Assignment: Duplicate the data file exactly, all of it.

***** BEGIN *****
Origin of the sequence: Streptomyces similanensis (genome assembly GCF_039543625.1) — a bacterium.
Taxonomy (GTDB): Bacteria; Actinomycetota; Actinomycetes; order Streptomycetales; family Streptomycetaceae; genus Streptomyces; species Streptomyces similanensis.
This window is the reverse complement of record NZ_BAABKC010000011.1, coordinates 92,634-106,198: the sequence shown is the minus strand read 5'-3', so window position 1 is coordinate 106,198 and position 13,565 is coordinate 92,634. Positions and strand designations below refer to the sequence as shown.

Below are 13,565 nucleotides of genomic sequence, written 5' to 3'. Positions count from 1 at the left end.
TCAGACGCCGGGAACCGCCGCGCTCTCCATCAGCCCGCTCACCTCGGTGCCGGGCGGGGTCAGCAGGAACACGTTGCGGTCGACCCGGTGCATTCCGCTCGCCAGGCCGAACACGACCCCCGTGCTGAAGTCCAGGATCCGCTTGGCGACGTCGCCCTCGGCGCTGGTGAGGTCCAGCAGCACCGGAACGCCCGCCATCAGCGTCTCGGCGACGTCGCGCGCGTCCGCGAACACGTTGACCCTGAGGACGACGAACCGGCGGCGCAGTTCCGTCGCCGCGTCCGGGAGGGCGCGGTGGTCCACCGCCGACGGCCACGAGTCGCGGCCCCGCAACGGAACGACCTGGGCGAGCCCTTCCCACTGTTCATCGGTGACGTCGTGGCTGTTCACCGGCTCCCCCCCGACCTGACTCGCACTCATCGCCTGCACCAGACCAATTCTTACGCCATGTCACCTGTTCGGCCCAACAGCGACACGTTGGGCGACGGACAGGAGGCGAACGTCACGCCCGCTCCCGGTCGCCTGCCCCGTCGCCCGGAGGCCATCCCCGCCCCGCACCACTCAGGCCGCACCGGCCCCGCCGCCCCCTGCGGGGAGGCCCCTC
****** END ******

Origin of the sequence: Streptomyces similanensis (genome assembly GCF_039543625.1) — a bacterium.
Taxonomy (GTDB): Bacteria; Actinomycetota; Actinomycetes; order Streptomycetales; family Streptomycetaceae; genus Streptomyces; species Streptomyces similanensis.
This window is the reverse complement of record NZ_BAABKC010000011.1, coordinates 92,634-106,198: the sequence shown is the minus strand read 5'-3', so window position 1 is coordinate 106,198 and position 13,565 is coordinate 92,634. Positions and strand designations below refer to the sequence as shown.

Below are 13,565 nucleotides of genomic sequence, written 5' to 3'. Positions count from 1 at the left end.
TCAGACGCCGGGAACCGCCGCGCTCTCCATCAGCCCGCTCACCTCGGTGCCGGGCGGGGTCAGCAGGAACACGTTGCGGTCGACCCGGTGCATTCCGCTCGCCAGGCCGAACACGACCCCCGTGCTGAAGTCCAGGATCCGCTTGGCGACGTCGCCCTCGGCGCTGGTGAGGTCCAGCAGCACCGGAACGCCCGCCATCAGCGTCTCGGCGACGTCGCGCGCGTCCGCGAACACGTTGACCCTGAGGACGACGAACCGGCGGCGCAGTTCCGTCGCCGCGTCCGGGAGGGCGCGGTGGTCCACCGCCGACGGCCACGAGTCGCGGCCCCGCAACGGAACGACCTGGGCGAGCCCTTCCCACTGTTCATCGGTGACGTCGTGGCTGTTCACCGGCTCCCCCCCGACCTGACTCGCACTCATCGCCTGCACCAGACCAATTCTTACGCCATGTCACCTGTTCGGCCCAACAGCGACACGTTGGGCGACGGACAGGAGGCGAACGTCACGCCCGCTCCCGGTCGCCTGCCCCGTCGCCCGGAGGCCATCCCCGCCCCGCACCACTCAGGCCGCACCGGCCCCGCCGCCCCCTGCGGGGAGGCCCCTC